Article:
Social Security Questions? Ask a Social Security Expert
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A spouse can receive no more then 50% of the spouse's benefits but that percentage can be changed.
If a spouse qualifies for benefits on their own record, SSA will pay that amount first. If the benefit on their spouse’s record is higher, they will get an additional amount on their spouse’s record so that the combination of benefits equals that higher amount. They would not get all their own and 50% of your's too.
Also the age when they apply is important. At full retirement age they would be allowed the 50% of the spouses but their own earnings record would still apply.
If she is at full retirement age and did not work, your wife should contact SSA to speak with an agent.
A spouse can choose to retire as early as age 62, but doing so may result in a benefit as little as 32.5 percent of the worker's primary insurance amount. A spousal benefit is reduced 25/36 of one percent for each month before normal retirement age, up to 36 months. If the number of months exceeds 36, then the benefit is further reduced 5/12 of one percent per month.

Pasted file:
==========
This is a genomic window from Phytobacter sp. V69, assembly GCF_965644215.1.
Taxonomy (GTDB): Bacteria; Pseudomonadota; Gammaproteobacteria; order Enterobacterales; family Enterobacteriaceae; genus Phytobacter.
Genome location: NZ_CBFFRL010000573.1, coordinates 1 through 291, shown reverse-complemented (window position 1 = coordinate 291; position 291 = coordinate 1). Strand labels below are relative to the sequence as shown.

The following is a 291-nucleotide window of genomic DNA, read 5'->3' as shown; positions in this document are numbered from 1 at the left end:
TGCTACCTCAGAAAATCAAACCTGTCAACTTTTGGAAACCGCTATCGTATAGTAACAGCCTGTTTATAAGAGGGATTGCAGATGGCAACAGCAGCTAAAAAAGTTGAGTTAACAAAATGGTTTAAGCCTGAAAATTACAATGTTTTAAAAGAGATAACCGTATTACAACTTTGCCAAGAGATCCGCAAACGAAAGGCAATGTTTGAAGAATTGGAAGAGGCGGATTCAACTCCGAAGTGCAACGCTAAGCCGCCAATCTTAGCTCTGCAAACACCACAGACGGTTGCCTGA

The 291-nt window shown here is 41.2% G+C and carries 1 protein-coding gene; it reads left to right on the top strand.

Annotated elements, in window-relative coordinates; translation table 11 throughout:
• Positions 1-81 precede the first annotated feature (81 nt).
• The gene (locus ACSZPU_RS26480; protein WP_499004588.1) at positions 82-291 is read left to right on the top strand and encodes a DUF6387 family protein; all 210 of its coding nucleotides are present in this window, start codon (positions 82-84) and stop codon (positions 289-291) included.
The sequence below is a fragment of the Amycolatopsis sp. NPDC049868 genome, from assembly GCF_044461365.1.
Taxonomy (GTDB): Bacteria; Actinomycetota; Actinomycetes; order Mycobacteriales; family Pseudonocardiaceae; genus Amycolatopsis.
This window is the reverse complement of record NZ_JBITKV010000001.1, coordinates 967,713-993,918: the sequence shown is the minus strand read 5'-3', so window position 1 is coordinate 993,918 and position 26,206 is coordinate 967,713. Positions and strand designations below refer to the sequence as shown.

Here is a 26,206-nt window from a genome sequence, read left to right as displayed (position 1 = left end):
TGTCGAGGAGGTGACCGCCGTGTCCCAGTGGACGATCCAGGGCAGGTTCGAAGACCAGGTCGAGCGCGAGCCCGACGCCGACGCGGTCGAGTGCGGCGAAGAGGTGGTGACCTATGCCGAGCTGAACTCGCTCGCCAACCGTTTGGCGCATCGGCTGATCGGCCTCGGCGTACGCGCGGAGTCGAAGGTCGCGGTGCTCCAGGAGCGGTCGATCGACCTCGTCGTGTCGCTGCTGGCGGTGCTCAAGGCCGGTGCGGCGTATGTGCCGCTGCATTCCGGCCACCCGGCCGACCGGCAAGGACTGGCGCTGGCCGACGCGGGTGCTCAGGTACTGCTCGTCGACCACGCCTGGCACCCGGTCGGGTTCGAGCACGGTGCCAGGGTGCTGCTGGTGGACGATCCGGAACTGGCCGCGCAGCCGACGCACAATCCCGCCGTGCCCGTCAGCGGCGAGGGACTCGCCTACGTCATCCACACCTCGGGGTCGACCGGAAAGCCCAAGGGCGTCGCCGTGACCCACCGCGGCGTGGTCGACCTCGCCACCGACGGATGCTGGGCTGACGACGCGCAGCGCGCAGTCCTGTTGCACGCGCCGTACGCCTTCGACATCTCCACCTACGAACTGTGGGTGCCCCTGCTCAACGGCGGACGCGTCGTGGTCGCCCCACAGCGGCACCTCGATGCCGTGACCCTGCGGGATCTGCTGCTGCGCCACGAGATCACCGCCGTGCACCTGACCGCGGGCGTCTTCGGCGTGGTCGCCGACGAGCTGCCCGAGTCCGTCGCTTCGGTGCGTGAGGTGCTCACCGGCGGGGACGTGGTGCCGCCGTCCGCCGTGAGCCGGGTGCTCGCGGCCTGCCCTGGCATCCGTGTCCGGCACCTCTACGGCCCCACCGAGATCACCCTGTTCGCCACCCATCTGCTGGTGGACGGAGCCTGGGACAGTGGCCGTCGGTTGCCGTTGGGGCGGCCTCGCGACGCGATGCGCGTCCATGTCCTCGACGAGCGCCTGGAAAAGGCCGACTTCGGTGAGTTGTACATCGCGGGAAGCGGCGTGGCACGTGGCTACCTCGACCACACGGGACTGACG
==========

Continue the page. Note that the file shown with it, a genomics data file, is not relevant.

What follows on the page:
For a spouse who is not entitled to benefits on his or her own earnings record, this reduction factor is applied to the base spousal benefit, which is 50 percent of the worker's primary insurance amount. For example, if the worker's primary insurance amount is $1,600 and the worker's spouse chooses to begin receiving benefits 36 months before his or her normal retirement age, we first take 50 percent of $1,600 to get an $800 base spousal benefit. Then we compute the reduction factor, which is 36 times 25/36 of one percent, or 25 percent. Applying a 25 percent reduction to the $800 amount gives a spousal benefit of $600. Thus, in this case, the final spousal benefit is 37.5 percent of the primary insurance amount.
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